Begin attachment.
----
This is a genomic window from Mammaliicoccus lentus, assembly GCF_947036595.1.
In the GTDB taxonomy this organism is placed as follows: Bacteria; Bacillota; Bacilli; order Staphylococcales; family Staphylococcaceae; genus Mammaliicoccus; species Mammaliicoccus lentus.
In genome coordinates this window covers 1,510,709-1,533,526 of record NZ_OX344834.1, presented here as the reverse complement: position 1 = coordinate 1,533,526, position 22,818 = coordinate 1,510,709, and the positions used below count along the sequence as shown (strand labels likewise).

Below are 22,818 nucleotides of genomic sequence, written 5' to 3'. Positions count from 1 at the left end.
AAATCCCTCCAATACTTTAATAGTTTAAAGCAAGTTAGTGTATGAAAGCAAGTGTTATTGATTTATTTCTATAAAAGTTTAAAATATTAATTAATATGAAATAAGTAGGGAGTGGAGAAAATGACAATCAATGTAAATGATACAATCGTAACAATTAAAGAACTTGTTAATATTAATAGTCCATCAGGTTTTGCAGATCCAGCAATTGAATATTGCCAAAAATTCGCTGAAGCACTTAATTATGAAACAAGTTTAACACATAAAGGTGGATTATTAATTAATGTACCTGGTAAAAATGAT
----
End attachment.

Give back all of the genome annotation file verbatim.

This is a genomic window from Mammaliicoccus lentus, assembly GCF_947036595.1.
In the GTDB taxonomy this organism is placed as follows: Bacteria; Bacillota; Bacilli; order Staphylococcales; family Staphylococcaceae; genus Mammaliicoccus; species Mammaliicoccus lentus.
In genome coordinates this window covers 1,510,709-1,533,526 of record NZ_OX344834.1, presented here as the reverse complement: position 1 = coordinate 1,533,526, position 22,818 = coordinate 1,510,709, and the positions used below count along the sequence as shown (strand labels likewise).

Below are 22,818 nucleotides of genomic sequence, written 5' to 3'. Positions count from 1 at the left end.
AAATCCCTCCAATACTTTAATAGTTTAAAGCAAGTTAGTGTATGAAAGCAAGTGTTATTGATTTATTTCTATAAAAGTTTAAAATATTAATTAATATGAAATAAGTAGGGAGTGGAGAAAATGACAATCAATGTAAATGATACAATCGTAACAATTAAAGAACTTGTTAATATTAATAGTCCATCAGGTTTTGCAGATCCAGCAATTGAATATTGCCAAAAATTCGCTGAAGCACTTAATTATGAAACAAGTTTAACACATAAAGGTGGATTATTAATTAATGTACCTGGTAAAAATGAT